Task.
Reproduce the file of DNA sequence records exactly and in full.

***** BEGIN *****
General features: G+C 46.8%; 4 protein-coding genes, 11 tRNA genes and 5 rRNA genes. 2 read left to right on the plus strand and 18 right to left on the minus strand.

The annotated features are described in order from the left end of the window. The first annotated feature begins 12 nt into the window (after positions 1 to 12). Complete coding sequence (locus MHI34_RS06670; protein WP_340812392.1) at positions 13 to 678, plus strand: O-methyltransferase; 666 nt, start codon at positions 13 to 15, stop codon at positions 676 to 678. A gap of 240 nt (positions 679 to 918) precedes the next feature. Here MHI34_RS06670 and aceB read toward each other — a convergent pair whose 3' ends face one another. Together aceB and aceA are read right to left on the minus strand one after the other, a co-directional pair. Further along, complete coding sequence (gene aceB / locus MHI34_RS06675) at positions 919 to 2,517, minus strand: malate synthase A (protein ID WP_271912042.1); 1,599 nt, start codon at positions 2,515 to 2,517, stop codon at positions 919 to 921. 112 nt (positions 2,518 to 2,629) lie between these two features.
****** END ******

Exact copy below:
General features: G+C 46.8%; 4 protein-coding genes, 11 tRNA genes and 5 rRNA genes. 2 read left to right on the plus strand and 18 right to left on the minus strand.

The annotated features are described in order from the left end of the window. The first annotated feature begins 12 nt into the window (after positions 1 to 12). Complete coding sequence (locus MHI34_RS06670; protein WP_340812392.1) at positions 13 to 678, plus strand: O-methyltransferase; 666 nt, start codon at positions 13 to 15, stop codon at positions 676 to 678. A gap of 240 nt (positions 679 to 918) precedes the next feature. Here MHI34_RS06670 and aceB read toward each other — a convergent pair whose 3' ends face one another. Together aceB and aceA are read right to left on the minus strand one after the other, a co-directional pair. Further along, complete coding sequence (gene aceB / locus MHI34_RS06675) at positions 919 to 2,517, minus strand: malate synthase A (protein ID WP_271912042.1); 1,599 nt, start codon at positions 2,515 to 2,517, stop codon at positions 919 to 921. 112 nt (positions 2,518 to 2,629) lie between these two features.